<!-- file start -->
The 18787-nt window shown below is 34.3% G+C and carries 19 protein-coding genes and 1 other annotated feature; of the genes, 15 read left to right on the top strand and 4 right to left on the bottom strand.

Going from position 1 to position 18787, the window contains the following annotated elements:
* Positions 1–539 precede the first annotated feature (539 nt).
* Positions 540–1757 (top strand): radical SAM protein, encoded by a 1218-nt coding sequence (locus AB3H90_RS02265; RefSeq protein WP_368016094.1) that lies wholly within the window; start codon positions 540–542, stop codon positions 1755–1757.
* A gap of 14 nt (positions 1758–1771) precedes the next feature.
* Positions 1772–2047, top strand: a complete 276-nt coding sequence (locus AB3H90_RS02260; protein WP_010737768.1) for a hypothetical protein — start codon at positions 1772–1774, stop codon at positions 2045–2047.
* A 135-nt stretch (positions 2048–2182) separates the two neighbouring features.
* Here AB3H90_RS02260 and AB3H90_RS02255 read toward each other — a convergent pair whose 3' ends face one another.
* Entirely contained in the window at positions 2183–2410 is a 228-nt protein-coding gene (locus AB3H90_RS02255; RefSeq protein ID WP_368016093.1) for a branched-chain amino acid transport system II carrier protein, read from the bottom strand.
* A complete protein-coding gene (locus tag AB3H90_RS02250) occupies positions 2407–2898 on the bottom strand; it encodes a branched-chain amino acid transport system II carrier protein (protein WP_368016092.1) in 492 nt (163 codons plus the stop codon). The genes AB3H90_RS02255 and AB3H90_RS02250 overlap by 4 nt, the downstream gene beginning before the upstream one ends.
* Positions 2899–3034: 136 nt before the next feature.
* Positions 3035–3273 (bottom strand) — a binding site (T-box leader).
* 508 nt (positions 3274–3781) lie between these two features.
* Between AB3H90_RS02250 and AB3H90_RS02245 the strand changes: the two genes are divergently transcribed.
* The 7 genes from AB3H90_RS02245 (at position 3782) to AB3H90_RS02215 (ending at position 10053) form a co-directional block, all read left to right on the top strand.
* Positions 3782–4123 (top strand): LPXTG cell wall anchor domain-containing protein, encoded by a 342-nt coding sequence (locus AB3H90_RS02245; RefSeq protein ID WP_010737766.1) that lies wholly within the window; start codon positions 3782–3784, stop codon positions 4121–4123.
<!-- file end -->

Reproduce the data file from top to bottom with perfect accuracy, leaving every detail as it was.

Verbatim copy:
The 18787-nt window shown below is 34.3% G+C and carries 19 protein-coding genes and 1 other annotated feature; of the genes, 15 read left to right on the top strand and 4 right to left on the bottom strand.

Going from position 1 to position 18787, the window contains the following annotated elements:
* Positions 1–539 precede the first annotated feature (539 nt).
* Positions 540–1757 (top strand): radical SAM protein, encoded by a 1218-nt coding sequence (locus AB3H90_RS02265; RefSeq protein WP_368016094.1) that lies wholly within the window; start codon positions 540–542, stop codon positions 1755–1757.
* A gap of 14 nt (positions 1758–1771) precedes the next feature.
* Positions 1772–2047, top strand: a complete 276-nt coding sequence (locus AB3H90_RS02260; protein WP_010737768.1) for a hypothetical protein — start codon at positions 1772–1774, stop codon at positions 2045–2047.
* A 135-nt stretch (positions 2048–2182) separates the two neighbouring features.
* Here AB3H90_RS02260 and AB3H90_RS02255 read toward each other — a convergent pair whose 3' ends face one another.
* Entirely contained in the window at positions 2183–2410 is a 228-nt protein-coding gene (locus AB3H90_RS02255; RefSeq protein ID WP_368016093.1) for a branched-chain amino acid transport system II carrier protein, read from the bottom strand.
* A complete protein-coding gene (locus tag AB3H90_RS02250) occupies positions 2407–2898 on the bottom strand; it encodes a branched-chain amino acid transport system II carrier protein (protein WP_368016092.1) in 492 nt (163 codons plus the stop codon). The genes AB3H90_RS02255 and AB3H90_RS02250 overlap by 4 nt, the downstream gene beginning before the upstream one ends.
* Positions 2899–3034: 136 nt before the next feature.
* Positions 3035–3273 (bottom strand) — a binding site (T-box leader).
* 508 nt (positions 3274–3781) lie between these two features.
* Between AB3H90_RS02250 and AB3H90_RS02245 the strand changes: the two genes are divergently transcribed.
* The 7 genes from AB3H90_RS02245 (at position 3782) to AB3H90_RS02215 (ending at position 10053) form a co-directional block, all read left to right on the top strand.
* Positions 3782–4123 (top strand): LPXTG cell wall anchor domain-containing protein, encoded by a 342-nt coding sequence (locus AB3H90_RS02245; RefSeq protein ID WP_010737766.1) that lies wholly within the window; start codon positions 3782–3784, stop codon positions 4121–4123.